Veteran journalists Kovach and Rosenstiel (The Elements of Journalism) begin their intelligent and well-written guidebook by assuring readers this is not unfamiliar territory. The printing press, the telegraph, radio, and television were once just as unsettling and disruptive as today’s Internet, blogs, and Twitter posts. But the rules have changed. The gatekeepers of information are disappearing. Everyone must become editors assuming the responsibility for testing evidence and checking sources presented in news stories, deciding what’s important to know, and whether the material is reliable and complete. Utilizing a set of systemic questions that the authors label “the way of skeptical knowing,” Kovach and Rosenstiel provide a roadmap for maintaining a steady course through our messy media landscape. As the authors entertainingly define and deconstruct the journalism of verification, assertion, affirmation, and interest group news, readers gain the analytical skills necessary for understanding this new terrain. “The real information gap in the 21st century is not who has access to the Internet and who does not. It is the gap between people who have the skills to create knowledge and those who are simply in a process of affirming preconceptions without growing and learning.”

A History of the Internet and the Digital Future by Johnny Ryan (ISBN-13: 978-1861897770)

A great adjustment in human affairs is underway. Political, commercial and cultural life is changing from the centralized, hierarchical and standardized structures of the industrial age to something radically different: the economy of the emerging digital era.

A History of the Internet and the Digital Future tells the story of the development of the Internet from the 1950s to the present, and examines how the balance of power has shifted between the individual and the state in the areas of censorship, copyright infringement, intellectual freedom and terrorism and warfare. Johnny Ryan explains how the Internet has revolutionized political campaigns; how the development of the World Wide Web enfranchised a new online population of assertive, niche consumers; and how the dot-com bust taught smarter firms to capitalize on the power of digital artisans.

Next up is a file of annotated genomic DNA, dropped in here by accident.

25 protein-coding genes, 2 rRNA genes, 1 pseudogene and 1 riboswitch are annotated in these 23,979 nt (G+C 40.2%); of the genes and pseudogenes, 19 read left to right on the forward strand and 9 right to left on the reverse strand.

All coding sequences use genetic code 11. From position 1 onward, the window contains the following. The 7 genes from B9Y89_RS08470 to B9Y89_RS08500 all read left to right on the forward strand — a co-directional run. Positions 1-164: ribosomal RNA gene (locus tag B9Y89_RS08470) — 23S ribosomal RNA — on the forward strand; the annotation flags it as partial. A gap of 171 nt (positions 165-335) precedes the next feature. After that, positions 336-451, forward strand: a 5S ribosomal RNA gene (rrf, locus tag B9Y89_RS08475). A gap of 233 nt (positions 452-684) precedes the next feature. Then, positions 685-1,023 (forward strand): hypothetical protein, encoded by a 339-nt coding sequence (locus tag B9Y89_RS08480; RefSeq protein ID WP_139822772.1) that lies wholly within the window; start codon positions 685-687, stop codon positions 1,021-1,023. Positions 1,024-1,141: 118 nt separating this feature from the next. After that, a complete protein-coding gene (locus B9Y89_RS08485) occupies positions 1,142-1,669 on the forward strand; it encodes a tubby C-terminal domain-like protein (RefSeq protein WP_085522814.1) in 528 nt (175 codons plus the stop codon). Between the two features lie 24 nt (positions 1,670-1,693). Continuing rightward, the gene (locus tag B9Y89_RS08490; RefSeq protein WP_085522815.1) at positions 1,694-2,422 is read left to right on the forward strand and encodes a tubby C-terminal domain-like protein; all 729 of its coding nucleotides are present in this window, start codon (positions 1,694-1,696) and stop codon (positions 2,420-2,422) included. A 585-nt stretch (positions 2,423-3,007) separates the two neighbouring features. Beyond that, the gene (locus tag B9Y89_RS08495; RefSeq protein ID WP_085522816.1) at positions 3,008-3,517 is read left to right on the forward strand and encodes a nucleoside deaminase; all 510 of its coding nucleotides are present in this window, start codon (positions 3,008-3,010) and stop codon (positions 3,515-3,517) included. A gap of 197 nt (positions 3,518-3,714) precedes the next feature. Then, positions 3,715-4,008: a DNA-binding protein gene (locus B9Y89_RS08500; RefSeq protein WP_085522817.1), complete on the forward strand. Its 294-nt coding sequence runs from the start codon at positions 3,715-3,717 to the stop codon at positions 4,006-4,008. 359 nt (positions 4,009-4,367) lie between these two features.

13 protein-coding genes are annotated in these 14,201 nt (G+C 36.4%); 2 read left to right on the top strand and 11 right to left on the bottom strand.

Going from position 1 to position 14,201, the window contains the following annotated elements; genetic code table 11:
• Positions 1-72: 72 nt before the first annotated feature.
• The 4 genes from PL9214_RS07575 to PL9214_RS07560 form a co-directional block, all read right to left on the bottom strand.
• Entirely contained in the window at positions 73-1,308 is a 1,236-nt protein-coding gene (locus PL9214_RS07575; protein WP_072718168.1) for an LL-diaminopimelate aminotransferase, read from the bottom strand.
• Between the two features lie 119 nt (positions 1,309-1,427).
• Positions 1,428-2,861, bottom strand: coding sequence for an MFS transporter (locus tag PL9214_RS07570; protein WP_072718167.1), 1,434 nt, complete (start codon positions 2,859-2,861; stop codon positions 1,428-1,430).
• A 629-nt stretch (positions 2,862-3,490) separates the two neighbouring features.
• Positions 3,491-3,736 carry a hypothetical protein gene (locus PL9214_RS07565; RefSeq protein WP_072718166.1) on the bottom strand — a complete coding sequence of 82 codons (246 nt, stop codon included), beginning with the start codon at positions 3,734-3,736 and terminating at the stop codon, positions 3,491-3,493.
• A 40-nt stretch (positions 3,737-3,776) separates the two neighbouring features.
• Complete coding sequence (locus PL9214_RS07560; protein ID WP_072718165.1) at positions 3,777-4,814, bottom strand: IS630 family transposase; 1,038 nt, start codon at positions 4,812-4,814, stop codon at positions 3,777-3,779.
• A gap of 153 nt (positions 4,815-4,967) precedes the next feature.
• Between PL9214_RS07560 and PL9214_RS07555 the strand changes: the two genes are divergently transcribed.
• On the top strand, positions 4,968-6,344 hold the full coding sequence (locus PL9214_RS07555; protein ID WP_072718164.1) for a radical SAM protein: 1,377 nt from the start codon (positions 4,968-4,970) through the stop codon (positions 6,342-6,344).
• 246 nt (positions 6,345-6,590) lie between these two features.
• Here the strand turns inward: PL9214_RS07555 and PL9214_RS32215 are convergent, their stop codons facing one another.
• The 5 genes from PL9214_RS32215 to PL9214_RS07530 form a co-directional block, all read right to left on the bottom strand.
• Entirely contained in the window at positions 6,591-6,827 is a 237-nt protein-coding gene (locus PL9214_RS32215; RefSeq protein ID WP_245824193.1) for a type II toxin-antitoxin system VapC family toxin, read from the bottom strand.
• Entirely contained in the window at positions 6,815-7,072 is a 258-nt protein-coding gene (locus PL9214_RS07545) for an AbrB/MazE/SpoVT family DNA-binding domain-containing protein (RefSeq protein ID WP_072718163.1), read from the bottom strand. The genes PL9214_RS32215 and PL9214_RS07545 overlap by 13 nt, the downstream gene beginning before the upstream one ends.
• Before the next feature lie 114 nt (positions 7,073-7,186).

Hamlet’s BlackBerry: A Practical Philosophy for Building a Good Life in the Digital Age
by William Powers (ISBN-13: 978-0061687167)

A crisp, passionately argued answer to the question that everyone who’s grown dependent on digital devices is asking: “Where’s the rest of my life?”

At a time when we’re all trying to make sense of our relentlessly connected lives, this revelatory book presents a bold new approach to the digital age. Part intellectual journey, part memoir, Hamlet’s BlackBerry sets out to solve what William Powers calls the conundrum of connectedness. Our computers and mobile devices do wonderful things for us. But they also impose an enormous burden, making it harder for us to focus, do our best work, build strong relationships, and find the depth and fulfillment we crave.